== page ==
"I'm thinking a great moment would be to have these fantastic little girl dancers I just met along with hundreds of other girls in light cages. A choir of little girls singing. We want a feeling of Latinos in cages… and you can't keep us there. We won't have that. The concept is, this next generation is not going to be suppressed in the way that we were."

JLo then appeared on stage, draped in a Puerto Rican flag, while Emme sang Bruce Springsteen's 'Born in the U.S.A.'

Image: Getty.

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JLo shares during the documentary that the NRL "didn't want the cages in the show" and attempted to block that part the night before, but she stood her ground.

"To take out the cages and sacrifice what I believe in would be like not being there at all... the Super Bowl is tomorrow and we're not changing anything."

JLo felt "lost" after her divorce from Marc Anthony, and American Idol helped.

Image: Getty.

JLo married Marc Anthony in June 2004, and the couple had twins, Emme and Max, in February 2008.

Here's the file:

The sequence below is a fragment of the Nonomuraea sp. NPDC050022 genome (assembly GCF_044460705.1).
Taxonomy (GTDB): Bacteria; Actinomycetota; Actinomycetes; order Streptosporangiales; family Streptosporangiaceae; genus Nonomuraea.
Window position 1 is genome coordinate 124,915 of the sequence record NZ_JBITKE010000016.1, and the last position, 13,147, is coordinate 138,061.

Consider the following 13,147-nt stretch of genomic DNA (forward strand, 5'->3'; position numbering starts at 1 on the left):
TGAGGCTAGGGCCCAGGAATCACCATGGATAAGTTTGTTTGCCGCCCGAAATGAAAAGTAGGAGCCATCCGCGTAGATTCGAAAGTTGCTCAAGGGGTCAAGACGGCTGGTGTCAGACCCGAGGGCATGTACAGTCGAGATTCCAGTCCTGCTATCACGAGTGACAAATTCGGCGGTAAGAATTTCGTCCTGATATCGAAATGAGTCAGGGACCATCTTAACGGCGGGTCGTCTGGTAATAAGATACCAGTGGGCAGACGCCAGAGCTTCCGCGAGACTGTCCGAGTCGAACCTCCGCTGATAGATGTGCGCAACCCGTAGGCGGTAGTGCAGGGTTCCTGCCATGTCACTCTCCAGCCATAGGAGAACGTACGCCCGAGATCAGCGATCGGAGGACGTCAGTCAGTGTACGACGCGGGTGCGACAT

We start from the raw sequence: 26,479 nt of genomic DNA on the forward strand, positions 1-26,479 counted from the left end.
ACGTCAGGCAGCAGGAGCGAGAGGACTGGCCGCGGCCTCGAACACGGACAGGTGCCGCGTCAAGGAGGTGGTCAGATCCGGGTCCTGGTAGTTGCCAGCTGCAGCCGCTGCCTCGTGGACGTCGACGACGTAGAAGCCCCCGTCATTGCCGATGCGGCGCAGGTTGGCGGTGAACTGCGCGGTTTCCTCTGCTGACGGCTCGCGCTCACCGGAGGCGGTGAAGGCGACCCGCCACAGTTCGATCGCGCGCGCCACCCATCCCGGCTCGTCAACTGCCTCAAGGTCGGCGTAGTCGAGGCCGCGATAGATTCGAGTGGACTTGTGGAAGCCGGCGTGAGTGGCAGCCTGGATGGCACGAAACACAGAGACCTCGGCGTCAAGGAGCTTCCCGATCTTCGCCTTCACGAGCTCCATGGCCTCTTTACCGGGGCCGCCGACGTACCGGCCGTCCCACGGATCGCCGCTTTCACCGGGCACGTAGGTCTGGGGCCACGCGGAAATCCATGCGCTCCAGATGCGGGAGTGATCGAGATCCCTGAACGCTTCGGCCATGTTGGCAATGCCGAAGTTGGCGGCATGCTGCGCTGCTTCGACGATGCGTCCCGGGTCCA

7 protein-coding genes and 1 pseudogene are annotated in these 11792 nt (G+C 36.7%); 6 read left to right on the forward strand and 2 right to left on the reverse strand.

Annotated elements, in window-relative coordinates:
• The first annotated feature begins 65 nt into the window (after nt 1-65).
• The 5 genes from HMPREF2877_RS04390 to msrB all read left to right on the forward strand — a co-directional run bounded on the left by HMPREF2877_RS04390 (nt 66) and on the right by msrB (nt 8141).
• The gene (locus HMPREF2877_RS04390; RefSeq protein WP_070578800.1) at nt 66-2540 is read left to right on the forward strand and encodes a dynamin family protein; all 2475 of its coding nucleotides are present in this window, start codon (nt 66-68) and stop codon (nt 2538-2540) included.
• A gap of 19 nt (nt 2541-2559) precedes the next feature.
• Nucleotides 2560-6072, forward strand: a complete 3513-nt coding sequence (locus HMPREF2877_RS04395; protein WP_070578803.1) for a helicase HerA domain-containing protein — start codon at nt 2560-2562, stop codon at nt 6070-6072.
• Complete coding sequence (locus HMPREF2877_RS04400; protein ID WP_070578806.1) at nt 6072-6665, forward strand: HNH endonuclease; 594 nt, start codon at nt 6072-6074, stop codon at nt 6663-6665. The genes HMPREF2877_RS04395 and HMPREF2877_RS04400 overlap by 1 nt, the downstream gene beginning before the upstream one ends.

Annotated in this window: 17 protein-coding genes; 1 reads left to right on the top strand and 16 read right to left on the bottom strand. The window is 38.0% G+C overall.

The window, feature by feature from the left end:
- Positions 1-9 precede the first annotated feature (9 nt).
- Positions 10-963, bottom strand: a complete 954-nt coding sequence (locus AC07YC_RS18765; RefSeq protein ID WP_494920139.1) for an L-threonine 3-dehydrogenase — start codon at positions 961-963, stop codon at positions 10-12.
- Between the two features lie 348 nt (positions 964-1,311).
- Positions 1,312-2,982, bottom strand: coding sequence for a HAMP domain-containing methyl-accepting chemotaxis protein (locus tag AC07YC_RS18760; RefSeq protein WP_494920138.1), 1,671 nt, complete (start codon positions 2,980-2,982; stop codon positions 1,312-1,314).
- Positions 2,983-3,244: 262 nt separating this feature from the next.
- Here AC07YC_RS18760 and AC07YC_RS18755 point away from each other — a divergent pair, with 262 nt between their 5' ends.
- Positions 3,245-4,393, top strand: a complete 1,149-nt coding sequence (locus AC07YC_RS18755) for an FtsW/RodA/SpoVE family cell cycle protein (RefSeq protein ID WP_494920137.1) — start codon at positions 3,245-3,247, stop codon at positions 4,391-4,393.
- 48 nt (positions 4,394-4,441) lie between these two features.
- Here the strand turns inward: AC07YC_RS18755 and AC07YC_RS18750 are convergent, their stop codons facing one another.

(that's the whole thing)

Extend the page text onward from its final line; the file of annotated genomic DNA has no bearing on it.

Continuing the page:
In July 2011, they separated with Anthony officially filing for divorce nine months later.

"As an artist, I kind of lost a little bit of who I was in trying to build a perfect family life. And when my kids were three, I got divorced, I was a single mom with two little kids," JLo recalls of that time period.

"At 42, movie roles were not knocking at my door and as I was getting back to work, I felt like I didn't know what my value was anymore. 

"I was doing American Idol — that was my first big job after I had babies and it was good for me at the time. People could see me for who I was, and that changed everything. I really learned a lot about myself. I had purpose, and I just felt I had to work on my acting more, my singing more, my dancing more… everything. I just need to be better in every way."

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JLo almost quit Hollywood.

As her career blew up, JLo says that was a time where she "had really low self-esteem."

"No matter what I achieved, their [the media's] appetite to cover my personal life overshadowed everything."

The documentary shows clips of what she means: late night shows mocking her relationships, headlines about her acting chops, and clips of her being asked about her bum.

"I believed a lot of what they said, which is that I wasn't any good," she says.

"I wasn't a good singer, I wasn't a good actress, I wasn't a good dancer, I wasn't good at anything. I just didn't even belong, why wouldn't I just go away?"

The Ben Affleck cameo.

Image: Getty.

The documentary does not divulge much about JLo's personal life and relationships, but fiancee Ben Affleck does make a 30-second cameo.

He is asked about the unfair scrutiny she faced during their initial relationship from 2002 until 2004.